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Damien Dempsey: The poet laureate of Ireland’s forgotten

October 25, 2016

Damien Dempsey beats his chest and exhorts you to feel the pain and love he feels

I’m very grateful that a version of this review appeared on the brilliant Liverpool music website Get Into This. They are great supporters of live music and music writing in the city.

DAMIEN Dempsey is a big, bruising boxer with the beautiful heart of a poet.

He’s a modern bard who links the historic ballad tradition in Irish folk music to a youth culture equally at home with hip-hop, reggae and rave.

He is a genuine one-of-a-kind: a sympathetic, ruggedly sentimental singer songwriter who has managed to make folk music relevant again in an Ireland ravaged by the negative aspects of globalization and corporate greed.

On Sunday evening in the Liverpool Philharmonic Music Rooms, amid the dancing bodies and the throaty communal football chants of “Damo! Damo! Damo!”, he was the perfect closing act for the 2016 Liverpool Irish Festival.

It was fitting he was again supported by his great friend Ian Prowse, a singer songwriter with an admirable back catalogue, and who is a decorated scholar of Irish history and culture.

Prowse is a real showman and his back catalogue was showcased in a well measured support slot that included the brilliant ‘I Did it for Love’, ‘Does this Train Stop on Merseyside’, and ‘Raid the Palace’ which brought his first band Pele to prominence 25 years ago.

He also produced another beautiful vocal-only version of the WWI-protest song ‘Lest We Forget’.

Dempsey is the purest kind of soul singer, entirely living within his own songs about Irish history, love and the battles with depression and drugs that blight working class Ireland.

He is evocative and real, beating his chest in the middle of songs exhorting you to feel the pain and love he feels, urging you to escape the humdrum and run of the mill.

There were songs from his recent 1916 Easter Rising commemoration album, No Force on Earth, including the Ewan MacColl-influenced ‘The Island’, ‘James Connolly’ and ‘Aunt Jenny’, about a family member who fought for freedom 100 years ago.

Amid these songs we got greatest hits from the greatest singer working today: ‘Sing All Our Cares Away’ a song of addiction and escape, ‘Canadian Geese’ about young council estate fellas seeking the freedom of the countryside and the coast and ‘Busting Out of Here’ an anthem of escaping the hardships of life.

Folk music used to be about the hardships of the country or the coast, of working people in mines, on farms or fishing boats. Now the marginalised are the council estate working class shafted by banks and governments. Damien Dempsey is their poet laureate.

The personal is always political with Dempsey and ‘Almighty Love’ remains a beautiful testament to the women and men who have fought for equality globally. It was followed by the brilliant vocal performance of ‘Maasai’, his African-inflected song about the spirituality of ancient tribes.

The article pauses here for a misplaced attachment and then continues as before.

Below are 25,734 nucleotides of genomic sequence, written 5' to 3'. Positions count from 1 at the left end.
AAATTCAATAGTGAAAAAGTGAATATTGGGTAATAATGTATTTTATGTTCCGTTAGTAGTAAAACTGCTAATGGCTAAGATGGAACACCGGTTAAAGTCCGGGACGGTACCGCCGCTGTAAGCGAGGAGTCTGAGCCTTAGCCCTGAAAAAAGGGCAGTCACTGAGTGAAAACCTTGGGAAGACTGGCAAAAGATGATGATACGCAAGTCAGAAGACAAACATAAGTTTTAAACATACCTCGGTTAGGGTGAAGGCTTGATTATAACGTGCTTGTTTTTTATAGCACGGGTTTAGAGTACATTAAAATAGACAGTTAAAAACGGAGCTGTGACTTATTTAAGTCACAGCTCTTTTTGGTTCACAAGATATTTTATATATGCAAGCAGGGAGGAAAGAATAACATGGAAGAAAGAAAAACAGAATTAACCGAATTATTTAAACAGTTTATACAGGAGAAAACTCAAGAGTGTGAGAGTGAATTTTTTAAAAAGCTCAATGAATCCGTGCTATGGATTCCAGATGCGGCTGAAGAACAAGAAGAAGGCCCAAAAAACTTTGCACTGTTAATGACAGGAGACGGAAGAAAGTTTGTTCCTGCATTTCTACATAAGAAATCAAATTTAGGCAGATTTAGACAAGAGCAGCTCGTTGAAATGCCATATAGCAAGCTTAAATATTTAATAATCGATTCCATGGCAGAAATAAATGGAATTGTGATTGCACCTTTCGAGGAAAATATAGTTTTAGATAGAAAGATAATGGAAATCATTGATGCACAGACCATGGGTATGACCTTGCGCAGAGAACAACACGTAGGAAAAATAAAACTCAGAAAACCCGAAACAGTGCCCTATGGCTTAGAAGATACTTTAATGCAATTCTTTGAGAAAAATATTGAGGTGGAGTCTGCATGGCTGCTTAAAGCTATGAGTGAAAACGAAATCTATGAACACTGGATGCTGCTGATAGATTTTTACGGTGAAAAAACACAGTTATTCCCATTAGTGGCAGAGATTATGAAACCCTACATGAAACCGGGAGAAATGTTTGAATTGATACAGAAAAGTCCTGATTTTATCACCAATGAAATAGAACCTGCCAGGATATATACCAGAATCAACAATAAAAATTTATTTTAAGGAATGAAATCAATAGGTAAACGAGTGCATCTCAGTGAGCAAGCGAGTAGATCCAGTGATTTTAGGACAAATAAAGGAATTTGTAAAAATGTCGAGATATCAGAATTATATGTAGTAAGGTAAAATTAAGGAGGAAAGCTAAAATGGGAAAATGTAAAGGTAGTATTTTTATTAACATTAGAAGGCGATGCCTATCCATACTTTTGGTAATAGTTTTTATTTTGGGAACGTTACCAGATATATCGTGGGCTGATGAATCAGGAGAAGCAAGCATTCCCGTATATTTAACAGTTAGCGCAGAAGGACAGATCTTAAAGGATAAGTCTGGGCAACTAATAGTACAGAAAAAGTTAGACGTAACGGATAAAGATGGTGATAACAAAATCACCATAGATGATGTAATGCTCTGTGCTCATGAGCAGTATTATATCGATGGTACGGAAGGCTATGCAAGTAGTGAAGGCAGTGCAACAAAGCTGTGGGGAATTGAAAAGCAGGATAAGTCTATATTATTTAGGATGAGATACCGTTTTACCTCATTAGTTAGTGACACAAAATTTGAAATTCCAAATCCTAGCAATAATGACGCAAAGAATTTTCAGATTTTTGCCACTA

At the midpoint of the set there was a perfect encapsulation of the power of Dempsey’s unashamedly emotive music when the middle-aged couple in front of us cuddled during his bruised love song ‘Hold Me’. This sight had the potential to produce tears, rest assured they would come soon enough.

As befits the boxer he was, Dempsey is capable of landing a perfect blow that can put you on your arse emotionally at any time, and when he threw in the anti-colonial song/ rap ‘Colony’, there were tears in the house. For anyone else, its theatre and drama would be a closer or an encore, not Damo.

He finished with songs that provided the very essence of his heart-tugging Celtic folk: the New York emigration song, ‘Apple of My Eye’, Shane Magowan’s peerless ‘Rainy Night in Soho’, and ‘Party On’ which might just be the best song ever written about the emotional effects of doing drugs.

His final salvo was pure crowd pleasing greatest hits and showcased his commitment to positivity and loving yourself. As the man said himself: “Look in the mirror and give yourself a big kiss.”

‘Seize the Day’ is an anthem of giving life a lash and regretting nothing, ‘Negative Vibes’ is about getting rid of the awful shite of consumerism and not letting depression or the perils of modern life drag you down.

In an Ireland where suicide is a major killer of young men, Dempsey’s music is a totemic tonic for the troops.

His knockout punch remains ‘It’s All Good’, pulled out for the encore and a hymn to ignoring the bollocks and being yourself. Long after he headed off stage we all sang: “Love yourself today, ok, ok/ Love yourself today, ok, ok.”

With an acoustic guitar, an authentic, evocative voice and a heart full of hope and compassion, Damo tugs the heartstrings like no-one else.

Set List

The Island/ Sing All Our Cares Away/ Canadian Geese/ Aunt Jenny/ Bustin Out of Here/ Almighty Love/ Maasai/ Schooldays Over/ Hold Me/ Chris and Stevie/  Your Pretty Smile/ James Connolly/ Colony/ Apple of My Eye/ Rainy Night in Soho/ Party On/ Seize the Day/ Negative Vibes/ It’s All Good

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